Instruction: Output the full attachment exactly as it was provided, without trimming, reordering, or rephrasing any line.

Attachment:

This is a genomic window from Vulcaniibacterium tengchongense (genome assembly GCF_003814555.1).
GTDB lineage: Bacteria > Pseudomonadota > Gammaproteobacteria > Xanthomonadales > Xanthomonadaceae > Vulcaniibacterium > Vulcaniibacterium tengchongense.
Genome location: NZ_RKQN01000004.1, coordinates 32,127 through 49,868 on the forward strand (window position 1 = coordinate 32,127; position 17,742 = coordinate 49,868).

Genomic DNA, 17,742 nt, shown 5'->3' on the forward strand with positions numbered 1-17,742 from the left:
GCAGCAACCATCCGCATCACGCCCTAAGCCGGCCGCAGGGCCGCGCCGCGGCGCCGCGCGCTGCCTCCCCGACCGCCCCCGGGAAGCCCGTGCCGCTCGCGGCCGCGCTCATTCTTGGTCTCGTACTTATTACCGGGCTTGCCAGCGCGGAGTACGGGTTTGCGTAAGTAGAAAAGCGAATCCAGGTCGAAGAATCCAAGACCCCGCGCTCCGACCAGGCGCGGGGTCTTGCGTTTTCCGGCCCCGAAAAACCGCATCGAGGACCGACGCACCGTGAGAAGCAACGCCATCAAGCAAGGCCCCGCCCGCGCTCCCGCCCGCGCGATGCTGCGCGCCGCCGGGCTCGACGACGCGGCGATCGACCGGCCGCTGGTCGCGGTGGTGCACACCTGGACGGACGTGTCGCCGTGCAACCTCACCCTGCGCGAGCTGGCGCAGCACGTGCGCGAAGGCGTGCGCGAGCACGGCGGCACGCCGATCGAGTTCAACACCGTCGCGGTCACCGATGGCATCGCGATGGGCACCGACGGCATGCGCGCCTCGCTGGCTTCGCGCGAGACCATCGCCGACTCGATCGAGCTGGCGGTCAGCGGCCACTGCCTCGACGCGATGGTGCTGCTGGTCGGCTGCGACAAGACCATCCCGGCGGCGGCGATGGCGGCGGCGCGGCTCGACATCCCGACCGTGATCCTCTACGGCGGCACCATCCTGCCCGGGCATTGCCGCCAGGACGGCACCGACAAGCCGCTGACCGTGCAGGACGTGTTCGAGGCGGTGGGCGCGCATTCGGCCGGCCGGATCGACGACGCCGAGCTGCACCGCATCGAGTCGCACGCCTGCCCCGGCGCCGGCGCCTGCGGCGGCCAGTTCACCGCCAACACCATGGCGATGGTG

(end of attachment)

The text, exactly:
This is a genomic window from Vulcaniibacterium tengchongense (genome assembly GCF_003814555.1).
GTDB lineage: Bacteria > Pseudomonadota > Gammaproteobacteria > Xanthomonadales > Xanthomonadaceae > Vulcaniibacterium > Vulcaniibacterium tengchongense.
Genome location: NZ_RKQN01000004.1, coordinates 32,127 through 49,868 on the forward strand (window position 1 = coordinate 32,127; position 17,742 = coordinate 49,868).

Genomic DNA, 17,742 nt, shown 5'->3' on the forward strand with positions numbered 1-17,742 from the left:
GCAGCAACCATCCGCATCACGCCCTAAGCCGGCCGCAGGGCCGCGCCGCGGCGCCGCGCGCTGCCTCCCCGACCGCCCCCGGGAAGCCCGTGCCGCTCGCGGCCGCGCTCATTCTTGGTCTCGTACTTATTACCGGGCTTGCCAGCGCGGAGTACGGGTTTGCGTAAGTAGAAAAGCGAATCCAGGTCGAAGAATCCAAGACCCCGCGCTCCGACCAGGCGCGGGGTCTTGCGTTTTCCGGCCCCGAAAAACCGCATCGAGGACCGACGCACCGTGAGAAGCAACGCCATCAAGCAAGGCCCCGCCCGCGCTCCCGCCCGCGCGATGCTGCGCGCCGCCGGGCTCGACGACGCGGCGATCGACCGGCCGCTGGTCGCGGTGGTGCACACCTGGACGGACGTGTCGCCGTGCAACCTCACCCTGCGCGAGCTGGCGCAGCACGTGCGCGAAGGCGTGCGCGAGCACGGCGGCACGCCGATCGAGTTCAACACCGTCGCGGTCACCGATGGCATCGCGATGGGCACCGACGGCATGCGCGCCTCGCTGGCTTCGCGCGAGACCATCGCCGACTCGATCGAGCTGGCGGTCAGCGGCCACTGCCTCGACGCGATGGTGCTGCTGGTCGGCTGCGACAAGACCATCCCGGCGGCGGCGATGGCGGCGGCGCGGCTCGACATCCCGACCGTGATCCTCTACGGCGGCACCATCCTGCCCGGGCATTGCCGCCAGGACGGCACCGACAAGCCGCTGACCGTGCAGGACGTGTTCGAGGCGGTGGGCGCGCATTCGGCCGGCCGGATCGACGACGCCGAGCTGCACCGCATCGAGTCGCACGCCTGCCCCGGCGCCGGCGCCTGCGGCGGCCAGTTCACCGCCAACACCATGGCGATGGTG